I don't know if it's that our garden is smaller (maybe?) or that we're just getting the hang of preserving, but Matt and I both agree that this has been our best year for saving what we've grown.
There is something about discovering the rhythm of growing and learning what we like to eat that helps shape what we plant and preserve. We always run out of frozen corn, green beans and peaches by February. I also hoard my peach preserves like summer will never come again. The strawberry syrup finds it way into sparkling water, and sweet, spicy strawberry butter gets used up on waffles and between layers of cake.
The other jams, however - well there is really only so much jam two people will eat in the course of a year. And whenever I find myself blueberry apple jam, I kind of wish I was eating the peach instead. So we focused on freezing the beans, corn and peaches, and made less jam.
Matt always loves to grow hot peppers, and they usually go unused, but this year I did pickled jalapeno slices and peach, mango, Carolina reaper sauce. We're pretty sure the Carolina reapers cross-pollinated with bell peppers (Matt ate one without regret), but it still produced a sauce that is not for the faint of heart. It served as a daring dip for raw veggies, and I have big plans to mix it with yogurt and make a marinade for chicken.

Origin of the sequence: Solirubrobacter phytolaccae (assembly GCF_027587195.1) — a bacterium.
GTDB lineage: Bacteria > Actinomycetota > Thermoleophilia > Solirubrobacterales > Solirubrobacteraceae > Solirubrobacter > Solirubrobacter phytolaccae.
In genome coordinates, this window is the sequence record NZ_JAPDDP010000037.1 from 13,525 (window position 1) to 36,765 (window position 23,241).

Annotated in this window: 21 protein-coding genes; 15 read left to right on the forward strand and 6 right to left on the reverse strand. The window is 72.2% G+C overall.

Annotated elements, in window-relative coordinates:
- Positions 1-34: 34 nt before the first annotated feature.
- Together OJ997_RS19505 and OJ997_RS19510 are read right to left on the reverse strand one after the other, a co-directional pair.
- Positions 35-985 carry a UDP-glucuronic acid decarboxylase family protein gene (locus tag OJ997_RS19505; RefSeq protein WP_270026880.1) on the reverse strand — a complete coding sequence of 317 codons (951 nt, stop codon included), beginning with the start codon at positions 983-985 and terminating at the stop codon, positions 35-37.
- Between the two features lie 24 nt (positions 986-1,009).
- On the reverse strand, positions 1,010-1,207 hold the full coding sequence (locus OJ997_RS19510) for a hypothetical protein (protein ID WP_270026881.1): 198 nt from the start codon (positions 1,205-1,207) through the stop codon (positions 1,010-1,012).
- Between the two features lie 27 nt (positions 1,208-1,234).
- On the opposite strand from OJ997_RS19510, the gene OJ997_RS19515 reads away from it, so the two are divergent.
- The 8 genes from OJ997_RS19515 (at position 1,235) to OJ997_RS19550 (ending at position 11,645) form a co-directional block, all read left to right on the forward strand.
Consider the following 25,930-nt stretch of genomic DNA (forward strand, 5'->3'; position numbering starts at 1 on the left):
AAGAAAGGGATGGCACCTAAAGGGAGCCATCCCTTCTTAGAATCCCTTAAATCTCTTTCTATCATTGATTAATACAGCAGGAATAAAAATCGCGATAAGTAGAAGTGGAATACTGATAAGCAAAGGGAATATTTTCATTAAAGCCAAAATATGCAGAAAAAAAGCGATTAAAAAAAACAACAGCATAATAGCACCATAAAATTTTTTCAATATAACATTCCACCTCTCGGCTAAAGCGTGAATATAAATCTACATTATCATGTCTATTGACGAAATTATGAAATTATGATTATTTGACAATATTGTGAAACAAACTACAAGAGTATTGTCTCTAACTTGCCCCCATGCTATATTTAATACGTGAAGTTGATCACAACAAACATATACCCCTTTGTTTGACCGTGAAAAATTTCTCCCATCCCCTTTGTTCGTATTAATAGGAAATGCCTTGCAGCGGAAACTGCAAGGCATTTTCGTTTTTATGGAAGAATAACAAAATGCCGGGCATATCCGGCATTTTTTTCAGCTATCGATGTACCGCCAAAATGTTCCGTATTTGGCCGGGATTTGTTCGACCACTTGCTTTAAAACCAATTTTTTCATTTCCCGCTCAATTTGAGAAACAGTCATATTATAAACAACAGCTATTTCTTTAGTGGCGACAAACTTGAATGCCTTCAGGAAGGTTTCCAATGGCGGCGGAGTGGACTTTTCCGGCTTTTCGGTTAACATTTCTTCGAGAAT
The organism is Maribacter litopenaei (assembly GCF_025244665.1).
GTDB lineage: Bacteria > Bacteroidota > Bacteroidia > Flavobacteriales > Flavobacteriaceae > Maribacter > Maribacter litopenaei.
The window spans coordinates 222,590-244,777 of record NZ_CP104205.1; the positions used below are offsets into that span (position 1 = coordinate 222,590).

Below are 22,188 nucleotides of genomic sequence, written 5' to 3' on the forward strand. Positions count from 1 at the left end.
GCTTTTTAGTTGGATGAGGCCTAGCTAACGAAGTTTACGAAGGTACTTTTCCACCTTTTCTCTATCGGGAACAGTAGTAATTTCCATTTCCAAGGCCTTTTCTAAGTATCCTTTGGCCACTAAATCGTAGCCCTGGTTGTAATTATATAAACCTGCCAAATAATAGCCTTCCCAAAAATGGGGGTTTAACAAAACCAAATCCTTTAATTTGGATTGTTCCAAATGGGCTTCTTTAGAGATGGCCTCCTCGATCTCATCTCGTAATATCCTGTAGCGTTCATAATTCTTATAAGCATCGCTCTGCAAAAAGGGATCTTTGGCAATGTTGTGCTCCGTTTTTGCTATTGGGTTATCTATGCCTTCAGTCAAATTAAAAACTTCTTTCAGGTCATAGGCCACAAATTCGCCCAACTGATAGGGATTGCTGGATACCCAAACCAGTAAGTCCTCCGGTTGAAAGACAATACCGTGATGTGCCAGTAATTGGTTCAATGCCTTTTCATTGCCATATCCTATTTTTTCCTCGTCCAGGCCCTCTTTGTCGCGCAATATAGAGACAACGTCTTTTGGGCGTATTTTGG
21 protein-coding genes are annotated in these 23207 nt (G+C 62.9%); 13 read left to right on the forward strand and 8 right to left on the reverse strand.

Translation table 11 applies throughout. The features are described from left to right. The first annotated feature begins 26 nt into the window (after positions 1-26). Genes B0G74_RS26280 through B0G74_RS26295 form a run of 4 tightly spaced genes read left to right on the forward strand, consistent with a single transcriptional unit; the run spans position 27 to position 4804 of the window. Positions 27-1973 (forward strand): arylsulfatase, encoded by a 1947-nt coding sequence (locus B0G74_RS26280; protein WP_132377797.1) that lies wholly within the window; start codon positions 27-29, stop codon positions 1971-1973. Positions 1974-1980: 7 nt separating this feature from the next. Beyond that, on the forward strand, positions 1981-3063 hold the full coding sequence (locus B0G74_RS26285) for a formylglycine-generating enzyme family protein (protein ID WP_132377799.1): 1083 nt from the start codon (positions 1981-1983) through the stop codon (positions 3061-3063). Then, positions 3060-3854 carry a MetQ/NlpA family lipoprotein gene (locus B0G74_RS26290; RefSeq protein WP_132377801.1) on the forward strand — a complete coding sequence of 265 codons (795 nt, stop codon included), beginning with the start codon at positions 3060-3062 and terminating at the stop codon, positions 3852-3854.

The pickled jalapenos were the star ingredient in Italian beef sandwiches from Canning For a New Generation (one of the things I love about this book is that she has suggestions and recipes for using your canned goods) and they were so good, I'm making another batch before the season turns.
This year we ventured into the realm of fermented foods. Matt and I have been reading Folk's This Ain't Normal by Joel Salatin, and he talks about how people are always hungry for the next season just before the current season wraps up. As a result, most farmers end up with an excess of seasonal vegetables as they scramble to provide early produce from the next season. He encourages people to talk to the farmers and buy up their excess for preserving. Inspired by this, I found myself with 8 head of cabbage for sauerkraut.
Fermenting was an entirely fascinating experience. Did you know that if you add salt to shredded cabbage and squeeze long enough it creates enough brine to cover the cabbage? I did not know this. But I squeezed and squeezed and just when it seemed like it wouldn't work, my bowl was full of brine. Then it all sat on my counter for three weeks and I didn't have to do anything except skim off the foam every 2-3 days..
It was delicious! The sauerkraut is now carefully sealed in jars in my pantry and will be featured on a pork roast in the crock pot one day this winter when the thought of buying excess cabbage seems more luxurious that dutiful.
Tomatoes have been roasted and frozen or turned into tomato jam. We ended up with approximately one million cherry tomatoes (did NOT know those plants were cherry tomatoes), so I'm on the hunt for a way to use those. Any suggestions welcome.
What are you "putting up?" Do you find yourself starting to crave pumpkins and kale (I do!).
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